China’s economic development roadmap is facing significant changes, and the service trade is gradually becoming the driving force behind the economic upgrade.
According to the data released by the Chinese Ministry of Commerce, the total import and export value of products and services from China has reached 27.8 trillion CNY, up 14.2% from 2016. In this, the total import and export value of the service industry was 4,699.11billion, accounting for 16.9% of the gross trade value in 2017. Furthermore, official figures suggest the export segment is growing at its fastest rate in 8 years, up 10.6%, indicating the expanding global use of Chinese services. This also indicates that the international competitiveness of the Chinese services sector is continuously improving, along with the quality and added value provided.
With the current trend of decreased labor-intensive industries and increased service and technology-intensive industries, China has expanded its trade with the rest of the world on a variety of services. The service industry refers to the sale and delivery of intangible assets, including transportation, logistics, tourism, telecommunications, construction, advertising, computing and accounting.
The international cooperation on service trade has been improving in conjunction with the development of The Belt and Road Initiative. Meanwhile, the government has deployed many resources to booster the service sector, including a total of 15 service trade pilot projects and continuous investment funding for the service trade industry. In addition, the government is offering tax exemptions and reduced tax rates on exported services. All of these actions will aid in facilitating the transformation of China’s long-standing foreign trade pattern and fostering new momentum for growing the economy.
In China, the focus of the international service market is typically found in eastern coastal cities, which account for 85.9% nationwide. The top cities with outstanding trade value are Shanghai, Beijing and Guangdong. In the Midwest, there is a higher than average growth in the service trade, suggesting the huge potential market that exists.
At present, China’s exported and imported services are connecting the country with more than 200 regions across the world, offering a growing diversity of service content.
With the improved perception of “Made in China”, China’s service outsourcing to other countries has been increasing in recent years. Key exports are ITO (International Technology Outsourcing), BPO (Business Process Outsourcing), and KPO (Knowledge Process Outsourcing). Leading IT companies in China are providing service to the world, making it vital to the service outsourcing industry.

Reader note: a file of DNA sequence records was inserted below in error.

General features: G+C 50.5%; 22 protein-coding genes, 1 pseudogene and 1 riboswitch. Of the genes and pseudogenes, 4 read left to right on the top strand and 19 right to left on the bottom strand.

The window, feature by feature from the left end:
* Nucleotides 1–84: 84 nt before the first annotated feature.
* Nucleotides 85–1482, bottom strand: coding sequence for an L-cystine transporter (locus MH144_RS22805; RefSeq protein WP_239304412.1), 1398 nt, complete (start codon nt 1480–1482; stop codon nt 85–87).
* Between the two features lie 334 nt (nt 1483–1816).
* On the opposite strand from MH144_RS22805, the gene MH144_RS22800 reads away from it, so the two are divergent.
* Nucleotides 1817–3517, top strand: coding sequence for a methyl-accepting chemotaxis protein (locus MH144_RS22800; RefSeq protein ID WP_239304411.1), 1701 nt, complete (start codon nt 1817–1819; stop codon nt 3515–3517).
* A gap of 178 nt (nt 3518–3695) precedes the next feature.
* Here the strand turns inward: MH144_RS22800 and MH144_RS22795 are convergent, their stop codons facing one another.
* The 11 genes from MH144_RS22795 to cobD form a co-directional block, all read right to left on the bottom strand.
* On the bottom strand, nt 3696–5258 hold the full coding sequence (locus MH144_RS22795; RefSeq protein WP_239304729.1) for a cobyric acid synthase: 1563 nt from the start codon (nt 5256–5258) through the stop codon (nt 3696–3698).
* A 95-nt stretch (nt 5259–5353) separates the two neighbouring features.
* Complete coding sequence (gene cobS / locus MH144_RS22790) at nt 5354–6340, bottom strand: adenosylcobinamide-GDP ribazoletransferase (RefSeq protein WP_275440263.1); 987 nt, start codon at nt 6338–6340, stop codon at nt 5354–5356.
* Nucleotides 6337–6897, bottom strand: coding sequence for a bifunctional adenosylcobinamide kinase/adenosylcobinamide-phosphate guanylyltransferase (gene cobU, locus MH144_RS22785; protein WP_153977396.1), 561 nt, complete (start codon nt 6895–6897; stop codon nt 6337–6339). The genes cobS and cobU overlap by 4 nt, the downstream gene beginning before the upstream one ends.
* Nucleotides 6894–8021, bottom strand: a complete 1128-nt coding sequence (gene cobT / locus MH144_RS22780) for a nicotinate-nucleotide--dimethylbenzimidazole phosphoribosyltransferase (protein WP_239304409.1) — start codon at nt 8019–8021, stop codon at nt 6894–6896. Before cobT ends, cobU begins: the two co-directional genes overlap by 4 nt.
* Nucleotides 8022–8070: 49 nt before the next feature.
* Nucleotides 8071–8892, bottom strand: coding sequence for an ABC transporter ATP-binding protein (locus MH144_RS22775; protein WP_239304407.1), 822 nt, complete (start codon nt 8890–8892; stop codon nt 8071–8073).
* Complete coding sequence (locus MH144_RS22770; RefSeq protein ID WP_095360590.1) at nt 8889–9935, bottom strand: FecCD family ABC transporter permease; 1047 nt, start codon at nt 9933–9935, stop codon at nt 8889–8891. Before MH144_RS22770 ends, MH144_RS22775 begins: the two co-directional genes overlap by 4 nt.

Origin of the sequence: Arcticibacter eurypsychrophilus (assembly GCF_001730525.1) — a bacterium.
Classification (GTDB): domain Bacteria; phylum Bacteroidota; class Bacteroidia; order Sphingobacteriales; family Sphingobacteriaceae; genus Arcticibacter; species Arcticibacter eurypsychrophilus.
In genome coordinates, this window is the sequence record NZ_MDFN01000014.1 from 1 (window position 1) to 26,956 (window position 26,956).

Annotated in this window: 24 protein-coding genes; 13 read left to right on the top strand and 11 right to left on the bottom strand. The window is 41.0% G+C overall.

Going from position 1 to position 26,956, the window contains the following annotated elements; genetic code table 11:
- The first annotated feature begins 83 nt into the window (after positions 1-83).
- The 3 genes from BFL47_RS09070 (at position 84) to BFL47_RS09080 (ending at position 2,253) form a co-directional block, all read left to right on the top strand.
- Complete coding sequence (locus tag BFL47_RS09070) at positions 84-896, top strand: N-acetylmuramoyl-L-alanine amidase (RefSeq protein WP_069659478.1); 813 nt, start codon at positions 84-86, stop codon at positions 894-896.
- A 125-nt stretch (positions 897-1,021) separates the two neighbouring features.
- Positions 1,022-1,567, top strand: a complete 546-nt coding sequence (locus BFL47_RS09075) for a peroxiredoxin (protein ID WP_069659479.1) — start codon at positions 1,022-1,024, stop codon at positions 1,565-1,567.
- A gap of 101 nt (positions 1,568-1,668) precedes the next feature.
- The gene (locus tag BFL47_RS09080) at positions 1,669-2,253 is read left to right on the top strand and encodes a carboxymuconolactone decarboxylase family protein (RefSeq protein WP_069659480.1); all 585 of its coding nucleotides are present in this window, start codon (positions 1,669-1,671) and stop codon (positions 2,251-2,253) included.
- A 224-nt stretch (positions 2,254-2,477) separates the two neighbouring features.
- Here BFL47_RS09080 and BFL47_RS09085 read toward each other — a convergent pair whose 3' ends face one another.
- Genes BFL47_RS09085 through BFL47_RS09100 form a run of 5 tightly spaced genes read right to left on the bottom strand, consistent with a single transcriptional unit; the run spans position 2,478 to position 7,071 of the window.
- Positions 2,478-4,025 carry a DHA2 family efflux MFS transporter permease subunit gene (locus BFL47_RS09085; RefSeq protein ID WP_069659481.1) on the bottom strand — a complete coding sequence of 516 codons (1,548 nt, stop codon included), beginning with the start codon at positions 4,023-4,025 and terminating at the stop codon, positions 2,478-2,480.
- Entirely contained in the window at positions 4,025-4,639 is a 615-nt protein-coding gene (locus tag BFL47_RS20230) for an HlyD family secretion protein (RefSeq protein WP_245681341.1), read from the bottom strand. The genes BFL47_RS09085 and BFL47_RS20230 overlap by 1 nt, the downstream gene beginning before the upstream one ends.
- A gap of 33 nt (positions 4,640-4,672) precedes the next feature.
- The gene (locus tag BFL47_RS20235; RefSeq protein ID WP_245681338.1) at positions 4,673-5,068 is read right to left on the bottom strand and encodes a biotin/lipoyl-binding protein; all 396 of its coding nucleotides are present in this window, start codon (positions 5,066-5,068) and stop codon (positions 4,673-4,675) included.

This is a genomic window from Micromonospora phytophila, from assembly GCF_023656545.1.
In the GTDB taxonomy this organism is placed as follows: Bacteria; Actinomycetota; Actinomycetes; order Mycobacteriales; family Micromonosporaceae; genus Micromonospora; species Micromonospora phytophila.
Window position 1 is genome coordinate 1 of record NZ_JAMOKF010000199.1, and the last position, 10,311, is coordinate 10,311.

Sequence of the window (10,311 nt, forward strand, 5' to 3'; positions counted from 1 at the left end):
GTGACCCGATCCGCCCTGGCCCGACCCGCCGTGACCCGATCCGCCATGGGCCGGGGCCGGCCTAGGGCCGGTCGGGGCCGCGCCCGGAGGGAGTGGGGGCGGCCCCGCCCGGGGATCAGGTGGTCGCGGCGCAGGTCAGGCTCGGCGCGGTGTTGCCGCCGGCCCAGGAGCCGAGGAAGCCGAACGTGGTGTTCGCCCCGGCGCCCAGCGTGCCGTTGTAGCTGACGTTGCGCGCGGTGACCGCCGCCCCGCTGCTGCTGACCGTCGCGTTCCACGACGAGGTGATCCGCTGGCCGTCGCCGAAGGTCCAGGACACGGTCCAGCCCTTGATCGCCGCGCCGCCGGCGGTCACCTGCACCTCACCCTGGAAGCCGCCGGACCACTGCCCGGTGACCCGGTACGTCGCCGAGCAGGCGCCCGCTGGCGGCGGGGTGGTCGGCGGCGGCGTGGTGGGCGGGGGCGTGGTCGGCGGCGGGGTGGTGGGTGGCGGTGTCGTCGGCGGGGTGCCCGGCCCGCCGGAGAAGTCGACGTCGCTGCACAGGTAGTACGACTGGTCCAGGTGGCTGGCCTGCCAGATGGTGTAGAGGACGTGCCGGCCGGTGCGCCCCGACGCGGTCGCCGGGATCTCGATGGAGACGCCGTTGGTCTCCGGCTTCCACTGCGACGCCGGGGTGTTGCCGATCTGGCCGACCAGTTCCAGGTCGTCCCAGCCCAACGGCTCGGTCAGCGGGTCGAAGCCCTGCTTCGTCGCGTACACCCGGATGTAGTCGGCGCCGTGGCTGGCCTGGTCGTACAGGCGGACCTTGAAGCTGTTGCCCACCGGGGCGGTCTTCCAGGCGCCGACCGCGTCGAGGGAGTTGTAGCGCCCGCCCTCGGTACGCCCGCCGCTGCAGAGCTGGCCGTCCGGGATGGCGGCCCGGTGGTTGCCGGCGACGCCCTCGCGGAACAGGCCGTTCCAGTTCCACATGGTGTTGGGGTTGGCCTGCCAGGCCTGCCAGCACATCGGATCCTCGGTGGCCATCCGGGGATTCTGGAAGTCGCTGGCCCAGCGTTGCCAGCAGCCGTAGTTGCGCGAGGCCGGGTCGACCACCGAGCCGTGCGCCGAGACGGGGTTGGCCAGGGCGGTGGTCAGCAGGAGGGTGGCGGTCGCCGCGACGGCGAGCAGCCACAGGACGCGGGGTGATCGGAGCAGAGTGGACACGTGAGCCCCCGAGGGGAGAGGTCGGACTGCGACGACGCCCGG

The development of the service trade in China could be seen as a favorable indication for service-focused enterprises globally, particularly for professional services. At present, the current Chinese service industry cannot meet the growing domestic demand, so the business potential for foreign service providers is great. In the meantime, this trend also offers global companies the possibility to explore cost saving potentials with qualified Chinese service providers.
The insights provided in this article are for general informational purposes only and do not constitute financial advice. We do not warrant the reliability, suitability, or correctness of the content. Readers are advised to conduct independent research and consult with a qualified financial advisor before making any investment decisions. Investing in financial markets carries risks, including the risk of loss of principal. Past performance does not guarantee future results.
The views expressed herein are those of the author(s) and do not necessarily reflect the company's official policy. We disclaim any liability for any loss or damage arising from the use of or reliance on this article or its content. ARC Group relies on reliable sources, data, and individuals for its analysis, but accuracy cannot be guaranteed. Forward-looking information is based on subjective judgments about the future and should be used cautiously. We cannot guarantee the fulfillment of forecasts and forward-looking estimates. Any investment decisions based on our information should be independently made by the investor.
Readers are encouraged to assess their financial situation, risk tolerance, and investment objectives before making any financial decisions, seeking professional advice as needed.